California is a community property state, meaning that the division of marital assets in a divorce should be an even split. However, the final divorce decree may achieve this end in a variety of ways depending upon factors such as the type of assets owned, whether there are children to consider and whether spousal support is needed. Spousal support is not a given in divorce even if one party makes more money than the other. Courts consider many factors in determining if support payments should be included and, if so, how much.
Spousal support may be awarded if it appears that a spouse might not be able to keep the standard of living he or she enjoyed while married. This does not necessarily mean that if someone did not work while married that their spouse automatically will need to supply the non-working party with enough funds to maintain their former lifestyle. Courts consider a party’s capacity to earn and obtain a job, if he or she is caring for dependents, the duration of the marriage and the extent to which one spouse might have contributed to the higher-earning partner’s ability to make money.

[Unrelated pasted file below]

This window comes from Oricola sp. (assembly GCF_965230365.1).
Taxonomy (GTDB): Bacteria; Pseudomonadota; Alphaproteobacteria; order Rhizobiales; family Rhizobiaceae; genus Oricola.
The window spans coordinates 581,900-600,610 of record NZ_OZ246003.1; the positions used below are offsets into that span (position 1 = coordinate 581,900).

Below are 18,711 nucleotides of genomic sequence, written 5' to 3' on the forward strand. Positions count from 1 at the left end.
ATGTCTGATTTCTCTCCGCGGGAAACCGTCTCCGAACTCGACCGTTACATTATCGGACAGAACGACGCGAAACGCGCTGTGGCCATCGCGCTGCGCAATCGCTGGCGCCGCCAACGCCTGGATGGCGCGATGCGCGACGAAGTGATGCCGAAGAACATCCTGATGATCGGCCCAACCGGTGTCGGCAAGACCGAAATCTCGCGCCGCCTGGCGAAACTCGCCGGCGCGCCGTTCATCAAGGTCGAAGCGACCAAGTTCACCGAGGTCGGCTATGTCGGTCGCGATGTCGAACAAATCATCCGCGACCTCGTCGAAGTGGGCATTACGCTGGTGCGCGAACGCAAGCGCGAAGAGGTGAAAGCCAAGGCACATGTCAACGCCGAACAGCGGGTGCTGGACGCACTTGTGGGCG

A party’s ability to pay support and their individual assets are also considered. Each person’s overall health and their age are important factors. How people would be affected by taxes if spousal support were awarded and any hardships to the spouses are looked at. If there is a history of domestic violence that would factor into the court’s decision as well.
Ideally, spousal support is meant to last only as long as necessary for someone to become self-sufficient. An attorney could assist a client in demonstrating to the court the need for such payments.
Source: Divorce Support, “California Spousal Support/Maintenance/Alimony Factors“, September 16, 2014